Pattern recognition algorithms for the analysis of metagenomes
Project Leader: Saman Halgamuge
Staff: Isaam Saeed, Suhinthan Maheswararajah
Collaborators: Sen-Lin Tang (Academia Sinica Taiwan), Bill Chang (Your Gene Bioinformatics), Arthur Hsu (Walter Eliza Hall Institute), Rudolf Kruese (University of Magdeburg)
Sponsors: Australian Research Council
Primary Contact: Saman Halgamuge (firstname.lastname@example.org)
Keywords: bioinformatics; data mining; genomics; knowledge discovery; Metagenomics
Disciplines: Biomedical Engineering,Mechanical Engineering
Domains: Convergence of engineering and IT with the life sciences
Recent studies of microorganisms and microbial communities (groups of various microbial populations) have revealed links to human physiology and health; to novel enzymes for biotechnology processes; and to the remediation of pollutants and waste products. However, current knowledge of microorganisms is limited to less than 1% of extant microbial diversity, due to the inability to culture the majority of microbes under laboratory conditions. With recent advances in DNA sequencing, it has become increasingly feasible to sequence the collective DNA of an entire community of microbial genomes. Metagenomics allows questions to be asked about the overall functionality of a microbial community, and in particular, allows access to novel microoraganisms that cannot be obtained in pure culture.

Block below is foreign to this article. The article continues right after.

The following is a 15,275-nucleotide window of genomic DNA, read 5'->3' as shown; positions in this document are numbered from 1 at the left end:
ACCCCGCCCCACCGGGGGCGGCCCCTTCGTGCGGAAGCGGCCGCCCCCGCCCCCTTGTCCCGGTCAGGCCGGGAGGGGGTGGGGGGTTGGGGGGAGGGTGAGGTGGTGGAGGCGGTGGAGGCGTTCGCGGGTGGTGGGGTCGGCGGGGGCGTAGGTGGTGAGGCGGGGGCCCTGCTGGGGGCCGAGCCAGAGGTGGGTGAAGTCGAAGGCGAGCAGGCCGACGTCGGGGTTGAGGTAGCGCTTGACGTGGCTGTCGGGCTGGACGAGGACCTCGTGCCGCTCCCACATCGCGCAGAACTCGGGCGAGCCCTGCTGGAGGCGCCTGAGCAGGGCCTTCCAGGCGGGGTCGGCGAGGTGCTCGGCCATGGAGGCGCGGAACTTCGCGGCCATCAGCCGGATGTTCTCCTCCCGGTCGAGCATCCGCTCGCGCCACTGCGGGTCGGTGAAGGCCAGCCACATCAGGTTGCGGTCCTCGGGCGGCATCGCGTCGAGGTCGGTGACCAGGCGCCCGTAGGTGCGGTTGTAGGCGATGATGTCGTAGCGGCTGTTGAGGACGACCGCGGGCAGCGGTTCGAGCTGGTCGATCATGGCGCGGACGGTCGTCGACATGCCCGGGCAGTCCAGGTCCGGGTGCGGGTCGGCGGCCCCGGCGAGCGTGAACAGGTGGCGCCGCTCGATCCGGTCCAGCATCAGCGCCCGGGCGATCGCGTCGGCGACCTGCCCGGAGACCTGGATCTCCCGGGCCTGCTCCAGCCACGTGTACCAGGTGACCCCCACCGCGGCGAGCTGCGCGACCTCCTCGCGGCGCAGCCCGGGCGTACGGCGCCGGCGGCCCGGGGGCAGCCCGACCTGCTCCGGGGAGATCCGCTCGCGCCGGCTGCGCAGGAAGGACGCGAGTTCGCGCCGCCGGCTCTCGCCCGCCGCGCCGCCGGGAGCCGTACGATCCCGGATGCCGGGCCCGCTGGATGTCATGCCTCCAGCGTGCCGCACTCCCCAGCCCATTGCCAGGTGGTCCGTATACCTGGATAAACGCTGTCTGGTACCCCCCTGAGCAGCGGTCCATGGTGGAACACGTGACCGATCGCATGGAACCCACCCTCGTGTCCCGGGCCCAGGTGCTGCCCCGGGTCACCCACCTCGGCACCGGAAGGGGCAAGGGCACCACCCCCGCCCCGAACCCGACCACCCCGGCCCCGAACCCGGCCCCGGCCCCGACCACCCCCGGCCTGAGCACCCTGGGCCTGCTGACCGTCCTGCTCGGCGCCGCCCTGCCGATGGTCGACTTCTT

This project investigates novel computational methods for the analysis of sequenced metagenomic DNA, with specific focus on binning short-read metagenomic data. This binning problem arises due to a large number of microbial genomes that are randomly fragmented and mixed together during library preparation. Since knowledge of the original genome sequences is not available in a metagenome, the primary challenge is to group these fragments into bins, which correspond to inferred populations or clades within a sample. This allows functional roles to be directly assigned to constituent populations and further allows interactions within a microbial community to be analysed.
The project will explore a broad range of applications, but will focus primarily on uncultured microbial and viral communities associated with human physiology and health.